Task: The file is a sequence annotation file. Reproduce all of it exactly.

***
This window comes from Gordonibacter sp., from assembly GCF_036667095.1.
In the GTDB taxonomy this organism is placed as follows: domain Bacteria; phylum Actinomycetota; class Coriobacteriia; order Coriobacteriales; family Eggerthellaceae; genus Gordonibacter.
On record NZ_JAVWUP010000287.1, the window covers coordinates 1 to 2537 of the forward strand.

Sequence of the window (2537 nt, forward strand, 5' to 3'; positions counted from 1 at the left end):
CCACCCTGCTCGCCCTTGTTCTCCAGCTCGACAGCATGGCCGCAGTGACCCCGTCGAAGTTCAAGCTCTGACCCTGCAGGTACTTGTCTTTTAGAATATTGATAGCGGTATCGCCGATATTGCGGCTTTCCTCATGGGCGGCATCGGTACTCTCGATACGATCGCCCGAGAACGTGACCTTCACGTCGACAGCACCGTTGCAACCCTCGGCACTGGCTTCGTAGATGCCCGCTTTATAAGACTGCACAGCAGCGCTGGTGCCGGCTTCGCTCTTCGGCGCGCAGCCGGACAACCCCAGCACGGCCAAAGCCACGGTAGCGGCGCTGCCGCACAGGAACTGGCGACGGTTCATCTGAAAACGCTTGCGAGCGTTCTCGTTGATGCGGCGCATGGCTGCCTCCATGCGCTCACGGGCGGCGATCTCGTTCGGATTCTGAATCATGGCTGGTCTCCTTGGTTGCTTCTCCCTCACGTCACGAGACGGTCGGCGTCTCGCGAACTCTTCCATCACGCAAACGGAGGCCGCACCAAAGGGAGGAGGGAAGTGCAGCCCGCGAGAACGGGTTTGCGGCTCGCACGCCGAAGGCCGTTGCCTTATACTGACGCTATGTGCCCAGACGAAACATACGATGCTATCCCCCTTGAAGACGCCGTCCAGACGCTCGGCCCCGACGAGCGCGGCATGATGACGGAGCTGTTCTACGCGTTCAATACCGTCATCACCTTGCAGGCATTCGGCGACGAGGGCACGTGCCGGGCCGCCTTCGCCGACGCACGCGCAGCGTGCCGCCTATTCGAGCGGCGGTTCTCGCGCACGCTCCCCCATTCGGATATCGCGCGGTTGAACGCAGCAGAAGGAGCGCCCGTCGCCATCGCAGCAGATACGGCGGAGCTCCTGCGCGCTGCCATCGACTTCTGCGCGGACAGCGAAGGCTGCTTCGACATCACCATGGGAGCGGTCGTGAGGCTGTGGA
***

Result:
This window comes from Gordonibacter sp., from assembly GCF_036667095.1.
In the GTDB taxonomy this organism is placed as follows: domain Bacteria; phylum Actinomycetota; class Coriobacteriia; order Coriobacteriales; family Eggerthellaceae; genus Gordonibacter.
On record NZ_JAVWUP010000287.1, the window covers coordinates 1 to 2537 of the forward strand.

Sequence of the window (2537 nt, forward strand, 5' to 3'; positions counted from 1 at the left end):
CCACCCTGCTCGCCCTTGTTCTCCAGCTCGACAGCATGGCCGCAGTGACCCCGTCGAAGTTCAAGCTCTGACCCTGCAGGTACTTGTCTTTTAGAATATTGATAGCGGTATCGCCGATATTGCGGCTTTCCTCATGGGCGGCATCGGTACTCTCGATACGATCGCCCGAGAACGTGACCTTCACGTCGACAGCACCGTTGCAACCCTCGGCACTGGCTTCGTAGATGCCCGCTTTATAAGACTGCACAGCAGCGCTGGTGCCGGCTTCGCTCTTCGGCGCGCAGCCGGACAACCCCAGCACGGCCAAAGCCACGGTAGCGGCGCTGCCGCACAGGAACTGGCGACGGTTCATCTGAAAACGCTTGCGAGCGTTCTCGTTGATGCGGCGCATGGCTGCCTCCATGCGCTCACGGGCGGCGATCTCGTTCGGATTCTGAATCATGGCTGGTCTCCTTGGTTGCTTCTCCCTCACGTCACGAGACGGTCGGCGTCTCGCGAACTCTTCCATCACGCAAACGGAGGCCGCACCAAAGGGAGGAGGGAAGTGCAGCCCGCGAGAACGGGTTTGCGGCTCGCACGCCGAAGGCCGTTGCCTTATACTGACGCTATGTGCCCAGACGAAACATACGATGCTATCCCCCTTGAAGACGCCGTCCAGACGCTCGGCCCCGACGAGCGCGGCATGATGACGGAGCTGTTCTACGCGTTCAATACCGTCATCACCTTGCAGGCATTCGGCGACGAGGGCACGTGCCGGGCCGCCTTCGCCGACGCACGCGCAGCGTGCCGCCTATTCGAGCGGCGGTTCTCGCGCACGCTCCCCCATTCGGATATCGCGCGGTTGAACGCAGCAGAAGGAGCGCCCGTCGCCATCGCAGCAGATACGGCGGAGCTCCTGCGCGCTGCCATCGACTTCTGCGCGGACAGCGAAGGCTGCTTCGACATCACCATGGGAGCGGTCGTGAGGCTGTGGA